Tuesday, March 18, 2014

Izu - A Nice Place to Visit



With the air finally out of single digit temperatures, it is time to get back on the bike for some touring. The Izu peninsula, directly south of Mt. Fuji, is just a couple hours from central Tokyo. My new MB-750 got me there in no time!


Ah, that's better. The 990 SM-T that put me out of commission during the summer. Aside from a couple scratches, you'd never know!

This time, I took the coastal road down the east side, then up the west side to Toi Onsen before heading inland for the main road back. None of these are recommended roads, per se, but the highland skylines still had a bit of snow around, and I don't want to put the bike down again just yet.

Izu is all about random touristy spots. The first stop was Ito Marine Land.

This roadside tourist trap is home to Kanto's longest foot bath!




This was kind of rad. This fish monger had a bunch of samples. Grab some fresh fish . . .


. . . and grill it yourself. Yep, these are the free samples.


No ride down the east cost would be complete without a stop at the バナナワニ (Banana and Alligator) farm for some banana ice cream.


But the real reason I always stop in Atagawa Onsen is for the onsen eggs.


There is a tiny onsen in the middle of town, much too hot to dip yourself in, that comes equipped with baskets to cook eggs in. So, yeah, another do-it-yourself cooking adventure.


If you want some local sea salt for you eggs, you can totally steal it from this shop (they have samples). I bought a big bag of it a few years back, so I don't feel bad stealing a palm-full when I'm down here.


Next up is Inatori. One of my favorite ryokan is in Inatori, a place called Yuen, but they were all booked this weekend. Well, except for the penthouse suite which comes to about $500 a person. Anyways, Inatori is probably the most famous city in Japan for kinmedai, a kind of premium fish. I waited for about an hour at this shop.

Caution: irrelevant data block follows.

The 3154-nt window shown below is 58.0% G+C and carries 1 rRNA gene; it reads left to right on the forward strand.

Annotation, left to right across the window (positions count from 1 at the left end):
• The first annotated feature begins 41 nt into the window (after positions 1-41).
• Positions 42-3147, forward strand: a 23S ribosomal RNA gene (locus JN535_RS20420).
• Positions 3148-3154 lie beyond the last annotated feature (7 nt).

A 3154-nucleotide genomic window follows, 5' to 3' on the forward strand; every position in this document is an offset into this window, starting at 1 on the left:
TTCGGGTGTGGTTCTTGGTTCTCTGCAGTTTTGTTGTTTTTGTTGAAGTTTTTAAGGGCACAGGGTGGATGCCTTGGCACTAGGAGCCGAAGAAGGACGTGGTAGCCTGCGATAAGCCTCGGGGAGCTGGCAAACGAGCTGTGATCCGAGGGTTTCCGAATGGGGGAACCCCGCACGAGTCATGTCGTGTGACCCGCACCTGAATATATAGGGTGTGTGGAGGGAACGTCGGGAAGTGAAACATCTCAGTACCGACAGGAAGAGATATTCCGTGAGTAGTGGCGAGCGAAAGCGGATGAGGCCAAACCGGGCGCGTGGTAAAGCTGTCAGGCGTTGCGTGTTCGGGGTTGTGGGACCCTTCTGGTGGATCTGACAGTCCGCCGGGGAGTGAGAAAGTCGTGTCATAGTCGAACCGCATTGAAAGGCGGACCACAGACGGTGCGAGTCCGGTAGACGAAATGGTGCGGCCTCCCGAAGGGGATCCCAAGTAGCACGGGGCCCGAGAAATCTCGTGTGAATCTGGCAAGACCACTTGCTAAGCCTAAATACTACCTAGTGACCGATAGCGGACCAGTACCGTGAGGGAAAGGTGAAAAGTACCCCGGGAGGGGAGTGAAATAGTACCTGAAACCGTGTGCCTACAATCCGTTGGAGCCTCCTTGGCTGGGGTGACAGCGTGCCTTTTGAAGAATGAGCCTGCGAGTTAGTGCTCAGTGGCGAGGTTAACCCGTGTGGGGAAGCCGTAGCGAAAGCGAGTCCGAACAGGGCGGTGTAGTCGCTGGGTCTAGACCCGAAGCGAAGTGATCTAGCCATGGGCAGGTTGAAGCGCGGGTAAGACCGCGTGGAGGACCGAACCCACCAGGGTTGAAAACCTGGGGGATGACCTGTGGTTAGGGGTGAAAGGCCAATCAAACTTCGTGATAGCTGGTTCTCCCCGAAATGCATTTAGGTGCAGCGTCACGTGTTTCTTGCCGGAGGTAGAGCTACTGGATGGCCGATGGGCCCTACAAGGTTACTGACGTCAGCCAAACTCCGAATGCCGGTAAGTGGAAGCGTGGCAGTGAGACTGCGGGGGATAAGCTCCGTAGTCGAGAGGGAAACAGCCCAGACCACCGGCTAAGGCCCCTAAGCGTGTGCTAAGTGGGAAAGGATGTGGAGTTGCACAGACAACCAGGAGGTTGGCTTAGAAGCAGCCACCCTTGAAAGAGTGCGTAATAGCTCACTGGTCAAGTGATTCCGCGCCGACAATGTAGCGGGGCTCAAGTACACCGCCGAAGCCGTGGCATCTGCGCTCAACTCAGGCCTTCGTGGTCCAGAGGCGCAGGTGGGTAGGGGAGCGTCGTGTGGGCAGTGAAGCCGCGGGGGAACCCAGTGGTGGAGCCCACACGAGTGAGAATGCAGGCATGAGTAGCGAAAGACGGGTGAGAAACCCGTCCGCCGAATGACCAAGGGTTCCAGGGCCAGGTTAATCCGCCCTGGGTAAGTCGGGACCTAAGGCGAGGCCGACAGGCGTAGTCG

It was mehhhhh, not worth the wait or the 2500 yen price at all.


This shop, if they had been open, is your best bet for 金目鯛. Bonus, the ground floor is a foot onsen.

Anyways, they seem to be closed every time I come.


The other famous kinmedai restaurant has a fish seller on the ground floor grilling up free samples. Considering what a fish meal costs in the shops, I probably ate $10 worth of free samples.

Conclusion - just have a couple free samples and move on.


Out on the west side, more touristy crap!


Japan's biggest bronze daruma. Wow, I guess.


This is a temple, but I couldn't tell if it really is a temple, or just a front to make some cash.


$5 gets you in the door.




Anyways, it is near the cliff that looks like a horse.


By the way, I stayed in Toi Onsen at the Minamiso Ryokan. It was strictly normal. I can't recommend it, but I can't say it was bad. Does anyone have any recommends for nice ryokan that aren't hella expensive in Izu?

I had a reservation at La Posada, a random hotel opened by a Japanese couple that lived in Mexico for 20 years and serves homestyle Mexican cooking at their spot. But they had to cancel last minute. Some kind of emergency.


Oh yeah, big ass cherry blossom festival.


Kawazu is in full bloom at the beginning of March. Expect crowds and general annoyance.

More specifically, this is the Kawazuzaukra matsuri - The Kawazu cherry blossom festival. February 5th to March 10th. Sorry for the lateness of this post. Hit it up next year.


The fuck? $5 for 3 pine cones? Really?


This is kind of funny. This ugly-ass sign reads, "Beautiful river. This is our town."

Ok, that is fine and all, but then check out the river!


This is so normal in Japan, but I still get baffled by it.


More famous ice cream. This one is mixed with freshly grated wasabi. It was nasty, I do't know why I keep getting it every time I come.


Last, but not not least, I hit up Shuzenji.

That hot spring in the middle of the river? Well that is where my main man Kukai saw a boy bathing his ailing father in the cold river 1200 years ago. Kukai was like, "da fuck?" and thrust his staff into the ground. At that moment, an onsen erupted from the earth. He then taught the locals about the health benefits of bathing in mineral-rich hot spring.

Anyways, this is little onsen town is famous in tourist brochures, but kind of just a crowded mess. There are some cute shops, though, so make sure you pop in if you are in the area. The local manju sweets shop gives away free samples, a concept that seems to be recurring here.

1 comment:

Unknown said...

I want to travel in Japan!! I like Japanese culture and anime.